UPDATED EXCLUSIVE: New England Journal of Medicine says it didn't publish or produce health care "survey"
Blog ››› ››› JULIE MILLICAN
Right-wing media have seized on a dubious, three-month old email "survey" that purports to show that physicians are concerned about health care reform and that 46 percent of the primary care doctors surveyed "indicated that they would leave medicine - or try to leave medicine - as a result of health reform." Many media figures have falsely attributed this survey to the New England Journal of Medicine. For example, on Fox & Friends, co-host Brian Kilmeade said: "The New England Journal of Medicine has published a report and did a survey, and they said the impact of reform on primary care physicians, 46 percent, they say, feel reform will force them out or make them want to leave medicine."
This is false.
Media Matters for America contacted the New England Journal of Medicine, which confirmed it neither conducted nor published the "survey."
NEJM spokesperson Jennifer Zeis told Media Matters that the study had "nothing to do with the New England Journal of Medicine's original research." She also made clear that the study "was not published by the New England Journal of Medicine," and said that "we are taking steps to clarify the source of the survey."
The "report" that right-wing media are citing actually appeared in Recruiting Physicians Today, which is an employment newsletter produced by "the publishers of the New England Journal of Medicine." According to Zeis, that report actually "was written by the Medicus Firm," the medical recruitment firm that conducted the "survey."
Here's how The Medicus Firm describes the "survey" methodology:
"The survey sample was randomly selected from a physician database of thousands. The database has been built over the past eight years by The Medicus Firm (formerly Medicus Partners and The MD Firm) from a variety of sources including, but not limited to, public directories, purchased lists, practice inquiries, training programs, and direct mail responses. The survey was conducted via emails sent directly to physicians."
The Medicus Firm's clients include hospitals and physician groups.
More to come...
Following inquiries from Media Matters, the "NEJM CareerCenter" website has now posted the following statement, making clear that Recruiting Physicians Today is a "free advertiser newsletter" whose content is "produced by physician recruiting firms and other independent groups involved in physician employment" and that Medicus was responsible for conducting and publishing the "survey" in question. (NEJM tells Media Matters that The Medicus Firm "did not pay" to run the report.) From the statement posted on the NEJM CareerCenter website:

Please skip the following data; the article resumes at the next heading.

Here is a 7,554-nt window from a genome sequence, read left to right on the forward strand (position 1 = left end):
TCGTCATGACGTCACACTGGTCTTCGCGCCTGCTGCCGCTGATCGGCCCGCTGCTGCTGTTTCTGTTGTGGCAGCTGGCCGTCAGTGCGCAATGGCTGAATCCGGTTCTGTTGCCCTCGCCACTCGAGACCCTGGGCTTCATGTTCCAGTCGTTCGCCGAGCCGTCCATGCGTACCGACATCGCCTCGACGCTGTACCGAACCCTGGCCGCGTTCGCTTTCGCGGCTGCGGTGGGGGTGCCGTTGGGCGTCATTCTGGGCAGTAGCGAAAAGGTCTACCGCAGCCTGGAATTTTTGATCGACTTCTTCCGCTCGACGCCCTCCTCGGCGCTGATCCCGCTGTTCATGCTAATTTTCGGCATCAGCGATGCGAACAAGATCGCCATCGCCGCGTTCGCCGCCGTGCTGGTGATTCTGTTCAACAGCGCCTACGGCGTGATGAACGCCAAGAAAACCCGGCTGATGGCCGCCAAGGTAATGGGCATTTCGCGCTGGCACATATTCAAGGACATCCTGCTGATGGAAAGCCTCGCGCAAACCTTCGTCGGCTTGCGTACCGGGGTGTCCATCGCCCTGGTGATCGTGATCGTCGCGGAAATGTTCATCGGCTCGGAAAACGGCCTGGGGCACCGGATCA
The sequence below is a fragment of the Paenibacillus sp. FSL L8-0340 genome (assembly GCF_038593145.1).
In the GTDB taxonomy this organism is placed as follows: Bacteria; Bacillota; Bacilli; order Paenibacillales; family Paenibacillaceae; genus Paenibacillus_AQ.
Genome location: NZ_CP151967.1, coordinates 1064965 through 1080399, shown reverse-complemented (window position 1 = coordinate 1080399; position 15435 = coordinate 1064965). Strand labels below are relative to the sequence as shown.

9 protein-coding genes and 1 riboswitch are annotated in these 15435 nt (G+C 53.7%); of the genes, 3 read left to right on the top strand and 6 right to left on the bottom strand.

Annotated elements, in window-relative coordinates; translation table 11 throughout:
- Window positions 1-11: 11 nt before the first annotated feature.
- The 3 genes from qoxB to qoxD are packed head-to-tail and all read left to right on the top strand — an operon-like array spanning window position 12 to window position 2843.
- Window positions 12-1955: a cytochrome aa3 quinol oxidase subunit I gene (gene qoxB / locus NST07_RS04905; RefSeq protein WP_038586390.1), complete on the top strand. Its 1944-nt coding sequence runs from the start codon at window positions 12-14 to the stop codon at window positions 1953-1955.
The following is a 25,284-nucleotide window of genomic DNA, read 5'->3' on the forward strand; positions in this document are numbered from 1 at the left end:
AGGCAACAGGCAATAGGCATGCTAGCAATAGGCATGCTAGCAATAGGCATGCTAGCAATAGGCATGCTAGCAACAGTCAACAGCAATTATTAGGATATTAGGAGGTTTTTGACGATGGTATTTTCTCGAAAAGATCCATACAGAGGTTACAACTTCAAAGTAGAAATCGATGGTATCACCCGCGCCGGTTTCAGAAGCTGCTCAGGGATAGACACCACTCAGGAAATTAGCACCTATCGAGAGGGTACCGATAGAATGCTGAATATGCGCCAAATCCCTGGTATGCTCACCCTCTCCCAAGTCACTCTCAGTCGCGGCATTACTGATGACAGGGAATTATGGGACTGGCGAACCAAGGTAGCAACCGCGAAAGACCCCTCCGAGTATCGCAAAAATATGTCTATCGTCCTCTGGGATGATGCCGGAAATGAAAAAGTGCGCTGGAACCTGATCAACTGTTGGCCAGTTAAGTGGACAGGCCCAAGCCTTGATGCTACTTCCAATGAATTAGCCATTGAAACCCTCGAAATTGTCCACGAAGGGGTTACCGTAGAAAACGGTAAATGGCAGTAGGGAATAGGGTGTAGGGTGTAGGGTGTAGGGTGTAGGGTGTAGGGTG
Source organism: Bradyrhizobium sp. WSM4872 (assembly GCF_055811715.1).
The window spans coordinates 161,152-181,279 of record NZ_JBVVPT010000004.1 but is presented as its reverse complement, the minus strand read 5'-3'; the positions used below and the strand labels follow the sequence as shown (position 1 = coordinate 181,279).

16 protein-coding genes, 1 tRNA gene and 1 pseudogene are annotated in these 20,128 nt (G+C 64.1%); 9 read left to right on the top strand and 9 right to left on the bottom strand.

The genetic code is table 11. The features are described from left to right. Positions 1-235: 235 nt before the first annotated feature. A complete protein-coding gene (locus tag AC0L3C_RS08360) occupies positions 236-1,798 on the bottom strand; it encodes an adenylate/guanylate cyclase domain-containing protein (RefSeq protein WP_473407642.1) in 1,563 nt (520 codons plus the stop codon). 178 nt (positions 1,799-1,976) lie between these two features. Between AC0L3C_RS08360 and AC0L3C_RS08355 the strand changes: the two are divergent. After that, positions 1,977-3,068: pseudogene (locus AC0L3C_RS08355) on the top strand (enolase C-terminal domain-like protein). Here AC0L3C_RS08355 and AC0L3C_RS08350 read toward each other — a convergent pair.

Recruiting Physicians Today is a free advertiser newsletter published by the Worldwide Advertising Sales and Marketing Department in the publishing division of the Massachusetts Medical Society. Each issue of the newsletter features research and content produced by physician recruiting firms and other independent groups involved in physician employment.
On December 17, 2009 The Medicus Firm, a national physician search firm based in Dallas and Atlanta, published the results of a survey they conducted with 1,000 physicians regarding their attitudes toward health reform. To read their survey results at The Medicus Firm website, click here.
The opinions expressed in the article linked to above represent those of The Medicus Firm only. That article does not represent the opinions of the New England Journal of Medicine or the Massachusetts Medical Society.
Indeed, The Medicus Firm's write-up of their "survey" touted the supposed importance of physician recruitment firms "[a]fter health reform is passed and implemented":
What does this mean for physician recruiting? It's difficult to predict with absolute certainty, but one consequence is inevitable. After health reform is passed and implemented, physicians will be more in demand than ever before. Shortages could be exacerbated further beyond the predictions of industry analysts. Therefore, the strongest physician recruiters and firms will be in demand. Additionally, hospitals and practices may be forced to rely on unprecedented recruitment methods to attract and retain physicians. "Health reform, even if it's passed in a most diluted form, could be a game-changer for physician recruitment," said Bob Collins, managing partner of The Medicus Firm in Texas. "As competitive as the market is now, we may not even be able to comprehend how challenging it will become after health reform takes effect."
So, in sum, the right-wing media has seized upon what appears to be essentially a promotional document from a physician recruitment firm in order to argue that health care reform will cause physician recruitment and retention problems in the future.
From the March 17 Fox & Friends: